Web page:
GMAT Idiom: That vs. Which

January 4, 2010

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Few idioms are tougher to master than the proper usage of "that" and "which." It can be particularly tricky for native English speakers because the words are so commonly misused in everyday life.

Here's a handy way to remember the rule: "That" is restrictive, while "which" is non-restrictive. The rule will make more sense after some further discussion.

Consider two similar sentences:

  1. I'm staying at the hotel in Chicago that the Andersons operate.
  2. I'm staying at the hotel in Chicago, which the Andersons operate.

In the first sentence, the phrase "that the Andersons operate" changes the meaning of "the hotel in Chicago." If you remove the phrase "that the Andersons operate," you've altered the meaning of the sentence. While "the hotel in Chicago" could mean many different things, the phrase that follows "restricts" its meaning.

In the second sentence, the phrase "which the Andersons operate" is essentially background information. Grammatically speaking, we could remove the phrase "which the Andersons operate" and the meaning would not change.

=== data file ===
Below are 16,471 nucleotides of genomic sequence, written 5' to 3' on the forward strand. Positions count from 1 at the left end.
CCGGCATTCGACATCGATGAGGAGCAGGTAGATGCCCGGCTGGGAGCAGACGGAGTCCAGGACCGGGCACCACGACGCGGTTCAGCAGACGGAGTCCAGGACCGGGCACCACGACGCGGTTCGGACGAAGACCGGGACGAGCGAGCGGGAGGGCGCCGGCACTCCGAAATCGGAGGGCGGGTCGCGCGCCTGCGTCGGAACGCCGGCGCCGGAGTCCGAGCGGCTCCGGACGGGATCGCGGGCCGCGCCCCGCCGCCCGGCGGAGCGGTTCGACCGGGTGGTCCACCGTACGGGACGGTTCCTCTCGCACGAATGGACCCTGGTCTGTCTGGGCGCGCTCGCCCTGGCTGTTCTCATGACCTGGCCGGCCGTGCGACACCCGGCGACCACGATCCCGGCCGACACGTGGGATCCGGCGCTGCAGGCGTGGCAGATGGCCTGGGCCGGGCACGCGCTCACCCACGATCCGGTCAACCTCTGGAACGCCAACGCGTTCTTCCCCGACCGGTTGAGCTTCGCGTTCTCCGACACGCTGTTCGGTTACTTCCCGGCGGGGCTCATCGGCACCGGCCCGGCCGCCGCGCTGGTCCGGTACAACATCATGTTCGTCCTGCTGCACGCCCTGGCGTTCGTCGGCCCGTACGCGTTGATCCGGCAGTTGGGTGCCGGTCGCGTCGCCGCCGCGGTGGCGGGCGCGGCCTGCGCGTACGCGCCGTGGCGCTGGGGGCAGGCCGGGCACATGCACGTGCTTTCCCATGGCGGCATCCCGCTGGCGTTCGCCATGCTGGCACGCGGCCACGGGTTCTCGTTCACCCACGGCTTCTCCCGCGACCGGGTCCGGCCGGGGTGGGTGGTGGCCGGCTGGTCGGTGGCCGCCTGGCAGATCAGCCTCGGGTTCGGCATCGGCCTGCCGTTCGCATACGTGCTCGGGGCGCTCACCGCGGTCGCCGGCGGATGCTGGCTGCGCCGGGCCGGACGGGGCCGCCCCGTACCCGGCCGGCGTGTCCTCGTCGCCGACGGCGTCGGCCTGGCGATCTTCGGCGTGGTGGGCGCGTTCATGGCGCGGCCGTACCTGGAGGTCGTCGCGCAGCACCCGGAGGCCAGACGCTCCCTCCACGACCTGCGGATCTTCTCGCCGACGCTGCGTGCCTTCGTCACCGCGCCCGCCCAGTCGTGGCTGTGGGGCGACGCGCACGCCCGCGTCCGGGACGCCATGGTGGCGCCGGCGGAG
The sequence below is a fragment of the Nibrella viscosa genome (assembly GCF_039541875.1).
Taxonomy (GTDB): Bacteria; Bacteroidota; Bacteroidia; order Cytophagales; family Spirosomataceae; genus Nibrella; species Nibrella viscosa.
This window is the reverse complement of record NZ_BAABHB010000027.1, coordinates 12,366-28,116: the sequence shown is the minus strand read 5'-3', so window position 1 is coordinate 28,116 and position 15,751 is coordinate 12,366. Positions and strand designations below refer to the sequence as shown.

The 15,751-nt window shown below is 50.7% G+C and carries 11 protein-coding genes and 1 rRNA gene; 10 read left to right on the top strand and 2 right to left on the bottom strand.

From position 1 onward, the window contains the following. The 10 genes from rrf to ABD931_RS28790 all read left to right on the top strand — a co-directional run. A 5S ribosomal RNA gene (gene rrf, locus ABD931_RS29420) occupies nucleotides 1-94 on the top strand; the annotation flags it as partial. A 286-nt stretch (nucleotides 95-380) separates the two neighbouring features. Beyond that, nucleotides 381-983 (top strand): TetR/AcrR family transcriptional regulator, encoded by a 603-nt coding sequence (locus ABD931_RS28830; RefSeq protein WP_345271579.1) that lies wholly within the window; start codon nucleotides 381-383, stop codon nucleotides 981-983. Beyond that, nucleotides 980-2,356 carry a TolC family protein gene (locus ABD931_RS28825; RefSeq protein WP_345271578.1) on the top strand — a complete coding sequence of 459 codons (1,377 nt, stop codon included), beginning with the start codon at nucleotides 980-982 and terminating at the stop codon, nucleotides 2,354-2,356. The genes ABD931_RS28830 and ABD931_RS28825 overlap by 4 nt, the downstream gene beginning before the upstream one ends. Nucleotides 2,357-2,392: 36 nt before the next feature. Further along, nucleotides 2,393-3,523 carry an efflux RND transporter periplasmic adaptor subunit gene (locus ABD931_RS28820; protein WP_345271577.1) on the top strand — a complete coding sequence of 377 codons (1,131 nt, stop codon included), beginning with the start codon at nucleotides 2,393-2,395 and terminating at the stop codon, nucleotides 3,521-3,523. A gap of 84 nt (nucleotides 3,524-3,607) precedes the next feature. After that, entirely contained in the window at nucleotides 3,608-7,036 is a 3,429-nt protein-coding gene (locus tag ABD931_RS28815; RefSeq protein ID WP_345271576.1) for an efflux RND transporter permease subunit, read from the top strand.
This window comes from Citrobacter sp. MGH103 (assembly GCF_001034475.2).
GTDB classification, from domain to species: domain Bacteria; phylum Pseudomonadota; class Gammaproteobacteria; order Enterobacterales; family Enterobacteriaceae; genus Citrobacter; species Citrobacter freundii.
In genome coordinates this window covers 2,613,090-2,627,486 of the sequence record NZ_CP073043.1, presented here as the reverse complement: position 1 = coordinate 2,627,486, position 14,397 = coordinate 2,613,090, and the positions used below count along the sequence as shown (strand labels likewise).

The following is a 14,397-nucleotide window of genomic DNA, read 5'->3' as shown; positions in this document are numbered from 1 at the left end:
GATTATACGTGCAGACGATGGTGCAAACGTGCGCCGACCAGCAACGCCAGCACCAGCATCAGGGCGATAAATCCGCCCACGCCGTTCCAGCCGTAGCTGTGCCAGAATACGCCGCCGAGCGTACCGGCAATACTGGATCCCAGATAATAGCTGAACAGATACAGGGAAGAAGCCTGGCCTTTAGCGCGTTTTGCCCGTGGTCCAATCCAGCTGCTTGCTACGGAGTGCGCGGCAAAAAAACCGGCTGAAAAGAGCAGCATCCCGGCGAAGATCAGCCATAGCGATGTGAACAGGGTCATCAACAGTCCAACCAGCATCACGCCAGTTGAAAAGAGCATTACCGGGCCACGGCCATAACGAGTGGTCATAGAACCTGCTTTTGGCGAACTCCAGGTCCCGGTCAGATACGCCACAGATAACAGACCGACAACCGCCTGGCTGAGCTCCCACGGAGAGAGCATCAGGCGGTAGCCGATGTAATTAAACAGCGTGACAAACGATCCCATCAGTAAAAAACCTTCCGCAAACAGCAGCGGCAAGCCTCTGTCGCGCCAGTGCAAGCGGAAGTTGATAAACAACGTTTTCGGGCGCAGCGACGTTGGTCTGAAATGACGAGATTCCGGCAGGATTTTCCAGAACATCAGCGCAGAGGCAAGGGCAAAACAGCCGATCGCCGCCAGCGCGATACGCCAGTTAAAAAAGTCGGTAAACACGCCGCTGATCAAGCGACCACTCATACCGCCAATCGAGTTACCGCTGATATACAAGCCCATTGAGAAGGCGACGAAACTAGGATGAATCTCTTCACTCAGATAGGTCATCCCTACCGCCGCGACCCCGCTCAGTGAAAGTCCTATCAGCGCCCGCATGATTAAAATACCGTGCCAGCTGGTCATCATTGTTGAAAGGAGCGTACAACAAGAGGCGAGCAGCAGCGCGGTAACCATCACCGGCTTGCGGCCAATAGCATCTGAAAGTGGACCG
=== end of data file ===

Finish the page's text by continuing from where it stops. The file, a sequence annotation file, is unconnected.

That's your test to determine whether "that" or "which" is appropriate: Can the phrase be removed without changing the meaning of the sentence?

Next time you read a sentence that contains the word "that" or "which," try rewriting it with the other one. Subtle differences like these require more than just memorization. Put some thought into it, and you can internalize the concept.



About the author: Jeff Sackmann has written many GMAT preparation books, including the popular Total GMAT Math, Total GMAT Verbal, and GMAT 111. He has also created explanations for problems in The Official Guide, as well as 1,800 practice GMAT math questions.

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